While Grohl was a friend to Petty (who once invited the former Nirvana drummer to join the Heartbreakers), he didn’t share his thoughts on the classic rocker’s passing. Earlier in the day, Cage the Elephant performed a stirring cover of Petty’s “Mary Jane’s Last Dance.” Like the Foos, Cage had performed at a star-packed MusiCares tribute to Petty in February.
Kills singer-guitarist Alison Mosshart never met Petty but performed earlier this year at Petty Fest in Hollywood. “He always seemed liked the nicest, coolest, most decent guy in rock & roll,” she said to Rolling Stone backstage. “It really hit me a lot harder than I expected. All I did for days was drive around in my car listening to Tom Petty and just crying.”
She called news of his death “one of the worst days ever. It was too much emotion. I can’t breathe – with Vegas and everything – all of it the same minute.”
For Gallagher, the week’s tragedy in Vegas was also a reminder of a similar attack on his hometown of Manchester, which suffered a deadly bombing at an Ariana Grande concert. “There’s something really dark going on here. It’s terrible, all these young kids just getting slayed, and for what?” Gallagher told Rolling Stone after his set, adding that he refuses to change his own behavior as a result. “I don’t ever get the fear, man. I will not stop doing it. No way.”
At his late-afternoon set, Gallagher ripped into Oasis’s strutting “Rock ‘n’ Roll Star,” still sounding very much like one himself, propelled by his current fiery band of rockers. Knees bent and singing up into the mic, Gallagher held a tambourine behind his back, projecting attitude with every lyric.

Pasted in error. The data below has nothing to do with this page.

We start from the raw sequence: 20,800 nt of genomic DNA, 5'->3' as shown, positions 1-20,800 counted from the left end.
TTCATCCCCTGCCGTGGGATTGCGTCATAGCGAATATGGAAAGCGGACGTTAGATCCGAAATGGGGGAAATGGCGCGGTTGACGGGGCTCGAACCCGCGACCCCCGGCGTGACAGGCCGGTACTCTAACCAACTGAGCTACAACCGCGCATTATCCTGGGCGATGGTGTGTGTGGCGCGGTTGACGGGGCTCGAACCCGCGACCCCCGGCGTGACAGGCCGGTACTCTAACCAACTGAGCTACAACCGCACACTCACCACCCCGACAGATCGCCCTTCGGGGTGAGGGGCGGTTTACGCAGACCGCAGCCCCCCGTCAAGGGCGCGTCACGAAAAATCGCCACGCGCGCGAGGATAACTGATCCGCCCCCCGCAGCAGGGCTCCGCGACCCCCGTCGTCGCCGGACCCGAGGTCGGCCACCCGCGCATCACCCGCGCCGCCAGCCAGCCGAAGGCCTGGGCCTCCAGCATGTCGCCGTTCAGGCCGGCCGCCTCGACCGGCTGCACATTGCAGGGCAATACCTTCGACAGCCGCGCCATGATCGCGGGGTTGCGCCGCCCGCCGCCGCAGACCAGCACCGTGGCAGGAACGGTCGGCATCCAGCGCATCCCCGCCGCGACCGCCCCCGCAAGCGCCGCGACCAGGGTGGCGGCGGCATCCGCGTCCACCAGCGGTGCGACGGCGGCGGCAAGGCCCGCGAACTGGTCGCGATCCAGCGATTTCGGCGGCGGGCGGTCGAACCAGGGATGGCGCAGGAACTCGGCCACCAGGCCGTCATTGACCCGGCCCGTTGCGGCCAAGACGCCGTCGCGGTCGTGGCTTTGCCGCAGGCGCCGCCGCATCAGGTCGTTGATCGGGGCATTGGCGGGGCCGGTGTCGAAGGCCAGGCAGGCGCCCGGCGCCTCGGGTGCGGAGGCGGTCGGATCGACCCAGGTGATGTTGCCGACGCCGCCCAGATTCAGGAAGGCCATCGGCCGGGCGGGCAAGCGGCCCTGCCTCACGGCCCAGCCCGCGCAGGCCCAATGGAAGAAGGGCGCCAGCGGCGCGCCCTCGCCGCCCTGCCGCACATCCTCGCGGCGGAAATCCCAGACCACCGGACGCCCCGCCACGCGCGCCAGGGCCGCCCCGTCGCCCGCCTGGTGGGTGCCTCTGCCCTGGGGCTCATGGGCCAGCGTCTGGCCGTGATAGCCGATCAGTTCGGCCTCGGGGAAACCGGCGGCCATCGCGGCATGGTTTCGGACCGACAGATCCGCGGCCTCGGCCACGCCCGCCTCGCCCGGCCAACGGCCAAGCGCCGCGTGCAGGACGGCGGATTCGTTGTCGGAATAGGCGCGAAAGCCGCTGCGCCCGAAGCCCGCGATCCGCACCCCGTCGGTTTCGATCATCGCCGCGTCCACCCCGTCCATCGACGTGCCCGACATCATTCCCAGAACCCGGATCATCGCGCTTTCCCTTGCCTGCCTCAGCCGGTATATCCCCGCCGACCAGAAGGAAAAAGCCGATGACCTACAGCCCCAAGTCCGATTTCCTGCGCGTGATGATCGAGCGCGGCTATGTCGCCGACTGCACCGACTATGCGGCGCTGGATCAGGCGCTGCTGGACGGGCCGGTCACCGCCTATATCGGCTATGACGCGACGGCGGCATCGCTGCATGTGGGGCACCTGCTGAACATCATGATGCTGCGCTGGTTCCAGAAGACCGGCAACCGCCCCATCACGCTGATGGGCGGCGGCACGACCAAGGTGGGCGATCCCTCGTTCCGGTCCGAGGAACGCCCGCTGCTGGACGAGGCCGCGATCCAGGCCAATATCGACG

In recent interviews, Gallagher has openly craved an Oasis reunion. But with the force he brought to Cal Jam, for the first time he showed that maybe he doesn’t need them. From his new album, As You Were, Gallagher performed several songs, blending his love of Sixties psychedelic pop with a biting punk attitude. “Bold” was heavy on acoustic guitar and swirling Beatles-like organ, and on “For What It’s Worth,” Gallagher tapped into his confrontational past and sneered: “Let’s not pretend you were ever searching for saints / ‘Cause I’ve been crucified for just being alive.”
On the festival’s secondary stages, the Foos organized a wide mix of new acts and indie rock vets of real influence, from Babes in Toyland and Bob Mould to the fresh sounds of Japandroids and Pinky Pinky. At 12:30 p.m., Starcrawler performed their own take on Petty’s “Mary Jane’s Last Dance”
Closing the night on the festival’s Sun stage was the Kills, the intense duo who delivered a bristling set of dynamic, sexually charged blues and indie rock. Mosshart and guitarist-singer Jamie Hince are already a formidable, fully realized unit when it’s just the two of them with a drum machine, but are currently touring with a live drummer and a keyboardist/bassist.
At Cal Jam, they harmonized vocals and blended warm, twangy melodies with scraping riffs on “Kissy Kissy.” At the end of their 45-minute set, Hince and Mosshart stood amid whisps of fog blowing across the stage. Hince wrestled twitchy riffs out of his guitar. They looked at each other with a smile, sharing a moment of power and escape in some noisy rock & roll.